Union talks at UF still on hold

Published: Thursday, January 9, 2003 at 6:01 a.m.
Last Modified: Thursday, January 9, 2003 at 12:21 a.m.
The collective bargaining agreements governing thousands of employees at the University of Florida have expired - and union officials still don't know where they'll go to negotiate new ones.
"This is a very murky situation," said Jon Reiskind, president of the UF chapter of United Faculty of Florida, which represents more than 1,800 faculty members. "We don't know when we'll be able to renegotiate the agreements, who we'll negotiate with or what rules will be applied to employees in the interim."
Union officials say efforts to negotiate new contracts have been lost in the ongoing reshuffle of power in the state university system - and they say employees' rights could get trampled as a result.
The faculty union's three-year contract with UF expired Tuesday - as did a contract between UF and the American Federation of State, County, and Municipal Employees, which represents more than 5,500 non-faculty employees.
Both unions had planned to negotiate new contracts with the Board of Governors, the statewide university governing body that was created by constitutional amendment in November. Faculty unions at the state's universities pushed for the creation of the new board after the Legislature abolished the old statewide Board of Regents, placing control of the universities in the hands of boards of trustees at each university.
UF's board of trustees refused to negotiate contracts with the unions earlier, citing concerns about which body would ultimately be given the power to enter into those contracts. Board members also said they wouldn't hold negotiations until employees held elections to determine which union, if any, they want to represent them.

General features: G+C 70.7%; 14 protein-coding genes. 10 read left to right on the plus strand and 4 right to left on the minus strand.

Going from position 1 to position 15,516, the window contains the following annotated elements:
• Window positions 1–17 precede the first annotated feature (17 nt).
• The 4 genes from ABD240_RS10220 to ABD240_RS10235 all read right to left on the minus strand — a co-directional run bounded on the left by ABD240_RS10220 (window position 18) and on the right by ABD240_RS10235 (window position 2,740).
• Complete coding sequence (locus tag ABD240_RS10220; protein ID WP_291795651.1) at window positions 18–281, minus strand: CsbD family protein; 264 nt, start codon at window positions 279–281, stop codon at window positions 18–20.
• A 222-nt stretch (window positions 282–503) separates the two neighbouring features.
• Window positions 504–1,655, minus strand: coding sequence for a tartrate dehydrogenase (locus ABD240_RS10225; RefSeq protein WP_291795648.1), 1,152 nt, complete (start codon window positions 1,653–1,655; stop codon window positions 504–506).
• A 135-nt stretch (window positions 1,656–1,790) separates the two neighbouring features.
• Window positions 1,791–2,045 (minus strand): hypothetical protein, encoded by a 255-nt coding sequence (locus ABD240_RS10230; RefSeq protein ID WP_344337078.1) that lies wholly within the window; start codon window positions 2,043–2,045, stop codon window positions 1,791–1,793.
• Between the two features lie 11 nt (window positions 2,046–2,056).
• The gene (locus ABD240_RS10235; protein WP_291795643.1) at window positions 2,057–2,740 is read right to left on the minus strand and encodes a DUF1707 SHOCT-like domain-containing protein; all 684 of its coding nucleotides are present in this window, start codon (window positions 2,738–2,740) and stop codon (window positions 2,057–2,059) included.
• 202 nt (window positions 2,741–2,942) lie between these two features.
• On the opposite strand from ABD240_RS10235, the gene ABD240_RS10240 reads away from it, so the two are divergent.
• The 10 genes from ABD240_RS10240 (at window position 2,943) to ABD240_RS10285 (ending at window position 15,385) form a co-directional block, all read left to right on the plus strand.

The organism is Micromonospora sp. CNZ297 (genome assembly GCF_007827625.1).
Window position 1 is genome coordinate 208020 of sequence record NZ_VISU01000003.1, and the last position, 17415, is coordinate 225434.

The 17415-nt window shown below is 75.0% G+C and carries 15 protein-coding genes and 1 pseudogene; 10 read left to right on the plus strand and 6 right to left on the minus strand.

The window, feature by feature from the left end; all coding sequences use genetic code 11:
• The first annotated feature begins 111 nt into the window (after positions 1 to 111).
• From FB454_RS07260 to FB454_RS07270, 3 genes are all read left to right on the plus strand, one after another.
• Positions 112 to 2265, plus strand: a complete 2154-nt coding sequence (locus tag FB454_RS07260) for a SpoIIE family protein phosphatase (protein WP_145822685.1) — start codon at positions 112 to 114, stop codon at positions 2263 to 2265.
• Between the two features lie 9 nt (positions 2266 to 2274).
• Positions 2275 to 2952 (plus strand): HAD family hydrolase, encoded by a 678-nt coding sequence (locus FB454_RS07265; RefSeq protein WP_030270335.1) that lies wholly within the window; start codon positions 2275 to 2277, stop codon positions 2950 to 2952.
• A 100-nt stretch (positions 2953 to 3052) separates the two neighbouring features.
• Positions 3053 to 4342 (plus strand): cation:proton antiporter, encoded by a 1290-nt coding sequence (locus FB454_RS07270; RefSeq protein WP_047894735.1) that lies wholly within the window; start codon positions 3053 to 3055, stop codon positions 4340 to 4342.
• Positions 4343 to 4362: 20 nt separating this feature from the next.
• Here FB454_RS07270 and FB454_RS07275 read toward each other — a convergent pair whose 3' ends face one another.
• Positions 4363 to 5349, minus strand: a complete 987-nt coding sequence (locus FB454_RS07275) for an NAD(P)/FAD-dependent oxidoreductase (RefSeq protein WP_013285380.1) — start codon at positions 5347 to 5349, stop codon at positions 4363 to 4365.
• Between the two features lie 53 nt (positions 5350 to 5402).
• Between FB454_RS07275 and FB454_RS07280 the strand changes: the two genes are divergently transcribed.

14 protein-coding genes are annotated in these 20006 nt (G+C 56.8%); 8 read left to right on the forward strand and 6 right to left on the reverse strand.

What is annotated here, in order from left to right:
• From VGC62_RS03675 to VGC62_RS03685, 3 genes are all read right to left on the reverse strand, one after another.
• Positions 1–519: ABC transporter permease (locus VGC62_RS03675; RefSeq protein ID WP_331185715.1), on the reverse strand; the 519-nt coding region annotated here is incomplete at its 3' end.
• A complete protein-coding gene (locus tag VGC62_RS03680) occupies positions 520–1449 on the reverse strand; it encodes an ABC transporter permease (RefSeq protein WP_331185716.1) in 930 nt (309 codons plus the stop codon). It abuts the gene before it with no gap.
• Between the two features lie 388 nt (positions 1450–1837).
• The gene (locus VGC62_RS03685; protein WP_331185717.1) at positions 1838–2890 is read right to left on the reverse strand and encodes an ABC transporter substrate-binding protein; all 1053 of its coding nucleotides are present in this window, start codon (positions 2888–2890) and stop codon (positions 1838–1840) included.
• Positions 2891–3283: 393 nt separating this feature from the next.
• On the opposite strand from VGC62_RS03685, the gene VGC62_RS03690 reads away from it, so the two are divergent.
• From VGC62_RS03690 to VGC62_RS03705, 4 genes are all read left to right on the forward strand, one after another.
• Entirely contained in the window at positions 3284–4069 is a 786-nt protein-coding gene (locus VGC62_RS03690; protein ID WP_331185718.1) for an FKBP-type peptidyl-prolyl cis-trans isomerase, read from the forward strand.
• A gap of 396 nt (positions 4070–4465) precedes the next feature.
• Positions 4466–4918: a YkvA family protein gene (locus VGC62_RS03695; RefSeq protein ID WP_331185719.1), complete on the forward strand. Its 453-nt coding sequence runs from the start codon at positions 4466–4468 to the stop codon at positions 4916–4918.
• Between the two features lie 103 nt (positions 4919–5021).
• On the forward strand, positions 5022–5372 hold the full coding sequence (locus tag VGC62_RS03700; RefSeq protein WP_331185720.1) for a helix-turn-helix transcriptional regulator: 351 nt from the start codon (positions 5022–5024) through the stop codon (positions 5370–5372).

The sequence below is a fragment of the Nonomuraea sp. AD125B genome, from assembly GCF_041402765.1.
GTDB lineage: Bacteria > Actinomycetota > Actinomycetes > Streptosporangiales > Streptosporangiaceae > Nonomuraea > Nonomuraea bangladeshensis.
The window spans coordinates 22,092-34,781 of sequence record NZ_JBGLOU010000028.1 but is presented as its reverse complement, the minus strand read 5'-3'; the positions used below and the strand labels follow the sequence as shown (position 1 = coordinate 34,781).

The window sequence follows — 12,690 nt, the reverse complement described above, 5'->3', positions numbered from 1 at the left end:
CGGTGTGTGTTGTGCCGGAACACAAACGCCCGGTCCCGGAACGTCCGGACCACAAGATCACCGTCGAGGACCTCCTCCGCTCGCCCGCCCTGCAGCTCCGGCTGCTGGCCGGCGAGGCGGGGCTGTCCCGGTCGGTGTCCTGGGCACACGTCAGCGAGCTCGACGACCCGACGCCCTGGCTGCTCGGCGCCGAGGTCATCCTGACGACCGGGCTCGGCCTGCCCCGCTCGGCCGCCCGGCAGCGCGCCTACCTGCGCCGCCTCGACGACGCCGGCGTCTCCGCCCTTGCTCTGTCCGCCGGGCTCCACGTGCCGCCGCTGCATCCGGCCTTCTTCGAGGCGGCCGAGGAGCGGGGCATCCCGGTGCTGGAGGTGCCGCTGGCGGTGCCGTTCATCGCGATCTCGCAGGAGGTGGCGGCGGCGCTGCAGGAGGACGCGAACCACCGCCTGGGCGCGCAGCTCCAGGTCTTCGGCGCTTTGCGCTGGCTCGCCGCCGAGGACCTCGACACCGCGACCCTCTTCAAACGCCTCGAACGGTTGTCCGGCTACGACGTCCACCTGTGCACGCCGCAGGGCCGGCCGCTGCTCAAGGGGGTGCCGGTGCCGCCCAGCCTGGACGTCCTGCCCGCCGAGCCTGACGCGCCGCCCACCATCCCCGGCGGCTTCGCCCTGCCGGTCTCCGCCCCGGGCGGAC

When the new Board of Governors met for the first time this week, it voted to hand negotiating power to the trustees - but also reserved the right to take that power back. That leaves both UF and union officials unsure when new negotiations will begin. And the state officials in charge of moderating the dispute say they aren't sure either.
"Normally, we move quickly on these things, but right now there are lots of things in flux," said Steve Meck, general counsel for the state's Public Employee Relations Commission, which handles labor disputes.
PERC ruled Wednesday that it will hold a hearing to decide whether the Board of Governors or the board of trustees is the "successor employer" to the Board of Regents, and thus responsible for negotiating with the unions. But a date for the hearing has not been set, Meck said - partly because PERC has a backlog of similar requests from unions at other state universities in the same situation.
Union officials say that without contracts in place, the trustees may try to change university rules to chip away at tenure, intellectual property rights and other guarantees employees now hold.
"I'm not saying it's likely, but it has happened elsewhere," Reiskind said.
Board of trustees Chairman Marshall Criser declined to discuss any possible changes in detail, but said he was "substantially in agreement" with a statement on the issue released by UF President Charles Young earlier this week. In that statement, Young called accusations that the university intends to weaken tenure "shameless and without merit."
Both unions plan to hold elections in the near future - a move that could invoke state law blocking the university from making changes to personnel policy - at least while elections are ongoing. But before those elections can be held, they will have to be approved by PERC. And PERC may be far from rendering a decision on that matter.
"There are a lot of nuances and variables that have to be worked out here," said Meck. "It may take a while."
Tim Lockette can be reached at 374-5088 or lockett@gvillesun.com

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